selling to customers

Make 2020 the Year You Don’t Sell to Your Customers

SocialB Digital Marketing Blog Last modified: 23 Jan 2020 by Lynsey Sweales
Content Marketing | CRO | Digital Strategy

I am a staunch advocate of customer centricity. By placing the individual customer at the centre of your marketing strategy and delivery, you have the opportunity to communicate in fundamentally different ways. Now’s the time to take your foot off the hard sell pedal and switch up a gear to the greater good of customer lifetime value.

This concept embraces the idea of an entire future relationship with your customers. Exploiting the opportunity to establish deeper, more meaningful and thereby, more profitable relationships with them. Wear your customers’ shoes, really understand their desires and motivations and your marketing strategy need never hinge on the hard sell again.

While some organisations are winning at customer centric marketing campaigns, many businesses I speak to and train, however, are doing just the opposite. Generally, the majority of businesses want to outrank their competitors and climb to the top of the Google search results for what they consider to be their key search term. Yet, this detachment from the realities of the consumer and restriction of potential audience reach, means they really are missing a trick.

Putting this theory into context, I am often invited to speak at conferences all over the world. As such, I like to make the most of my time at any given destination. With confirmation of a two-day conference coming up in Portugal, I decided to see whether I could squeeze in a spot of scuba diving.

Typing in searches, such as best dive sites in Portugal, best diving in Portugal and what to see diving in Portugal, I wanted to discover some scuba hot spots before researching which local diving operator to approach to help me explore them. It’s at this point that it becomes evident just how much Portuguese diving companies, as an example, are missing a trick.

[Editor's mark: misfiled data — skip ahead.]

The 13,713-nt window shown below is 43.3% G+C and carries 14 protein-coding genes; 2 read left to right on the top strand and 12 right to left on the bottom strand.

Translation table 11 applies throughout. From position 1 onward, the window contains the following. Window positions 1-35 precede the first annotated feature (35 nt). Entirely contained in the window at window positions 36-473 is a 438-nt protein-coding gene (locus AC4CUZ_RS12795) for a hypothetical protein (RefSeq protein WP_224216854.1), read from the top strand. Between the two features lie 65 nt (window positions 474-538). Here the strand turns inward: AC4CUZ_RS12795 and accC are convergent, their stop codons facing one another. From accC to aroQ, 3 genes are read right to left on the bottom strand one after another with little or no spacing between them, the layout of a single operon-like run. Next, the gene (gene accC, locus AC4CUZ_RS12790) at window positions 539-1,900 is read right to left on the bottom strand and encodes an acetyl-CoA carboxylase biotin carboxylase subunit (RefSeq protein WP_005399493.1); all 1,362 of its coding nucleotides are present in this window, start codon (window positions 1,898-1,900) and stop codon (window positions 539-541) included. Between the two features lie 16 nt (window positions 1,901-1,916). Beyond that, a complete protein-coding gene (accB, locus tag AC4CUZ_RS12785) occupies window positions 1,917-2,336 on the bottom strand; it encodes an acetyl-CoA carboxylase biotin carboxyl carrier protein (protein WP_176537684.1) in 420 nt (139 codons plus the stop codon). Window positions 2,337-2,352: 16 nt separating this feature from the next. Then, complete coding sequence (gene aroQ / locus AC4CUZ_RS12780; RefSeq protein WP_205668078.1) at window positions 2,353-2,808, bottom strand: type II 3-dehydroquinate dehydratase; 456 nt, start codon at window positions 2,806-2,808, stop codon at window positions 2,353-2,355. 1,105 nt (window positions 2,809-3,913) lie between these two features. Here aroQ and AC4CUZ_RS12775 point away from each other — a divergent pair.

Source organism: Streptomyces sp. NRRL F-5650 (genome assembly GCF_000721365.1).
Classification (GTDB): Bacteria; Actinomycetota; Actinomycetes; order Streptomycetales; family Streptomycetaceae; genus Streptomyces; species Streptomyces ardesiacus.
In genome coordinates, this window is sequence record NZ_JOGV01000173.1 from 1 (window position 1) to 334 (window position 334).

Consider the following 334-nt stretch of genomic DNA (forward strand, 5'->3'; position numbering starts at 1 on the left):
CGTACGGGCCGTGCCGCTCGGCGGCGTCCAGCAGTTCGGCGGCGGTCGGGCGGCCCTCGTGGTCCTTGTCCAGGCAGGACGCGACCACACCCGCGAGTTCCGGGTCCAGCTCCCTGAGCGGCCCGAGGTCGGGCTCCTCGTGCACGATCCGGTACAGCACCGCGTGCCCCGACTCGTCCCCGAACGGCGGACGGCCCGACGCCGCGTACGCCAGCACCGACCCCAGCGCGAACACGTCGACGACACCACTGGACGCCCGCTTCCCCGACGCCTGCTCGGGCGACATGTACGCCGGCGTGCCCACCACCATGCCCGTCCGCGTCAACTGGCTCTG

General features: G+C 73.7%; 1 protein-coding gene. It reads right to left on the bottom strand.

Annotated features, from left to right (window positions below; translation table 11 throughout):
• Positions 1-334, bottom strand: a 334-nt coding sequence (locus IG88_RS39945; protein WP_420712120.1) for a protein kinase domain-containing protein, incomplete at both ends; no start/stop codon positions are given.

At the top of my search results was a page by PADI. Not only does this page come out on top but more importantly, the content is immensely useful to me as a customer. It offers easily digestible facts, from water temperature to where to go. It meets requirements and information expectations, understanding the type of content a scuba junkie craves. The page provided what I wanted, plus quick calls to action for finding local dive companies, should I so desire.

The remaining results were pages from scuba diving travel companies, bloggers and review sites. There was not a single, local dive company to be seen.

The point is the Portuguese dive companies are the ones with their finger on the pulse. They boast local knowledge and expertise and are ideally placed to provide a unique insight into the local scuba scene. All the information I could want is theirs to share. Yet, many businesses miss this trick because they are only optimising their search in terms of scuba diving centre Portugal and scuba diving Portugal. The assumption is I’m ready to book their services. There’s neither communication with the customer on a deeper level nor demonstration of understanding or shared interest. Having been served great content on the PADI website page, I’d have likely headed down their recommendation route.

This is just one simple example of companies focusing on the hard sell. By not understanding the deeper needs of consumers, many businesses are losing out on potential custom. The thought behind this strategy may be that it’s more cost effective to only target consumers who’ve already made their decision. While this approach could indeed generate a decent conversion rate, it doesn’t take into account the number of potential customers who slip through the net.

For many of our new clients, here at SocialB, changing strategy to embrace customer centricity can be a steep learning curve but when the light bulb moment comes, the rewards are well worth it. Spend time understanding your customer. There are myriad ways to do this. Why not drop me a message on LinkedIn and I’ll happily share some with you.

While of course, I’m consumed by ROI and profitable sales, as a consumer, I’m not sold on the hard sell. My advice is to focus on what your customer wants and needs, answer their questions and offer a deeper level of understanding. Remember that content is king and is a key influence when it comes to consumer decision-making. Get thinking. Create a customer centric strategy and be prepared to put yourself in their shoes.

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